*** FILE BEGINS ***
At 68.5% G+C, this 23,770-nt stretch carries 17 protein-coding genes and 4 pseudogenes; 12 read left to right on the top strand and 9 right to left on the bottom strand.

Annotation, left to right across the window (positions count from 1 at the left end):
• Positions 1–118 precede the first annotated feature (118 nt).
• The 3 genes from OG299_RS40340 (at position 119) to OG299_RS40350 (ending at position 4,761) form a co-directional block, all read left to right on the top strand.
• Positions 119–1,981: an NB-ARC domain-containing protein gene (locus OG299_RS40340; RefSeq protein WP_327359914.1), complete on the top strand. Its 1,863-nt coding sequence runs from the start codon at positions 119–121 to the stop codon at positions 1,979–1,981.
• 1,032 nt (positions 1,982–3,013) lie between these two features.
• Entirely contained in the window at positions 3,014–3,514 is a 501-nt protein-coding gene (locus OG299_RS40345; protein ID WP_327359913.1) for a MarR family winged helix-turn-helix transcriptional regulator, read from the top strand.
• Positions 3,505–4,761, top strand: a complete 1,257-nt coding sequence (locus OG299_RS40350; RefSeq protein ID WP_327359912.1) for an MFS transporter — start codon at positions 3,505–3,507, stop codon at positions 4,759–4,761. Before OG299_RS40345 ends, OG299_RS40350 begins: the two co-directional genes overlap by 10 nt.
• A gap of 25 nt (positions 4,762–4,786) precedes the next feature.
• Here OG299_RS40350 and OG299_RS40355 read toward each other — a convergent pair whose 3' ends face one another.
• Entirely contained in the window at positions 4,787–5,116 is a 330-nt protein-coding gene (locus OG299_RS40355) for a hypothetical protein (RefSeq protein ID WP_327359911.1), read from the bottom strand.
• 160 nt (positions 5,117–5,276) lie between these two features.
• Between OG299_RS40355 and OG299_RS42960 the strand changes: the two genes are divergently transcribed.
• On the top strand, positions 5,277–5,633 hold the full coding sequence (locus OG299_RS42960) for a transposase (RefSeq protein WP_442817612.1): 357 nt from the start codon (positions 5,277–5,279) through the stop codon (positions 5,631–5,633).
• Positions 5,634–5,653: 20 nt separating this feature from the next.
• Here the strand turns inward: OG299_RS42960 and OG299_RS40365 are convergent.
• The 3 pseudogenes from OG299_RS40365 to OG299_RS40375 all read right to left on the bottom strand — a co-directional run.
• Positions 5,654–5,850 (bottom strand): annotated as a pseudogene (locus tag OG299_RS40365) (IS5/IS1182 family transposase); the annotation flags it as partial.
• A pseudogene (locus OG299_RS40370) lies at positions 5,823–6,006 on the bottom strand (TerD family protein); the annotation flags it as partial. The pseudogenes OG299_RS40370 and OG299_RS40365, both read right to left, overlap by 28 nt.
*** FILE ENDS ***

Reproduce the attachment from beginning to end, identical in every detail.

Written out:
At 68.5% G+C, this 23,770-nt stretch carries 17 protein-coding genes and 4 pseudogenes; 12 read left to right on the top strand and 9 right to left on the bottom strand.

Annotation, left to right across the window (positions count from 1 at the left end):
• Positions 1–118 precede the first annotated feature (118 nt).
• The 3 genes from OG299_RS40340 (at position 119) to OG299_RS40350 (ending at position 4,761) form a co-directional block, all read left to right on the top strand.
• Positions 119–1,981: an NB-ARC domain-containing protein gene (locus OG299_RS40340; RefSeq protein WP_327359914.1), complete on the top strand. Its 1,863-nt coding sequence runs from the start codon at positions 119–121 to the stop codon at positions 1,979–1,981.
• 1,032 nt (positions 1,982–3,013) lie between these two features.
• Entirely contained in the window at positions 3,014–3,514 is a 501-nt protein-coding gene (locus OG299_RS40345; protein ID WP_327359913.1) for a MarR family winged helix-turn-helix transcriptional regulator, read from the top strand.
• Positions 3,505–4,761, top strand: a complete 1,257-nt coding sequence (locus OG299_RS40350; RefSeq protein ID WP_327359912.1) for an MFS transporter — start codon at positions 3,505–3,507, stop codon at positions 4,759–4,761. Before OG299_RS40345 ends, OG299_RS40350 begins: the two co-directional genes overlap by 10 nt.
• A gap of 25 nt (positions 4,762–4,786) precedes the next feature.
• Here OG299_RS40350 and OG299_RS40355 read toward each other — a convergent pair whose 3' ends face one another.
• Entirely contained in the window at positions 4,787–5,116 is a 330-nt protein-coding gene (locus OG299_RS40355) for a hypothetical protein (RefSeq protein ID WP_327359911.1), read from the bottom strand.
• 160 nt (positions 5,117–5,276) lie between these two features.
• Between OG299_RS40355 and OG299_RS42960 the strand changes: the two genes are divergently transcribed.
• On the top strand, positions 5,277–5,633 hold the full coding sequence (locus OG299_RS42960) for a transposase (RefSeq protein WP_442817612.1): 357 nt from the start codon (positions 5,277–5,279) through the stop codon (positions 5,631–5,633).
• Positions 5,634–5,653: 20 nt separating this feature from the next.
• Here the strand turns inward: OG299_RS42960 and OG299_RS40365 are convergent.
• The 3 pseudogenes from OG299_RS40365 to OG299_RS40375 all read right to left on the bottom strand — a co-directional run.
• Positions 5,654–5,850 (bottom strand): annotated as a pseudogene (locus tag OG299_RS40365) (IS5/IS1182 family transposase); the annotation flags it as partial.
• A pseudogene (locus OG299_RS40370) lies at positions 5,823–6,006 on the bottom strand (TerD family protein); the annotation flags it as partial. The pseudogenes OG299_RS40370 and OG299_RS40365, both read right to left, overlap by 28 nt.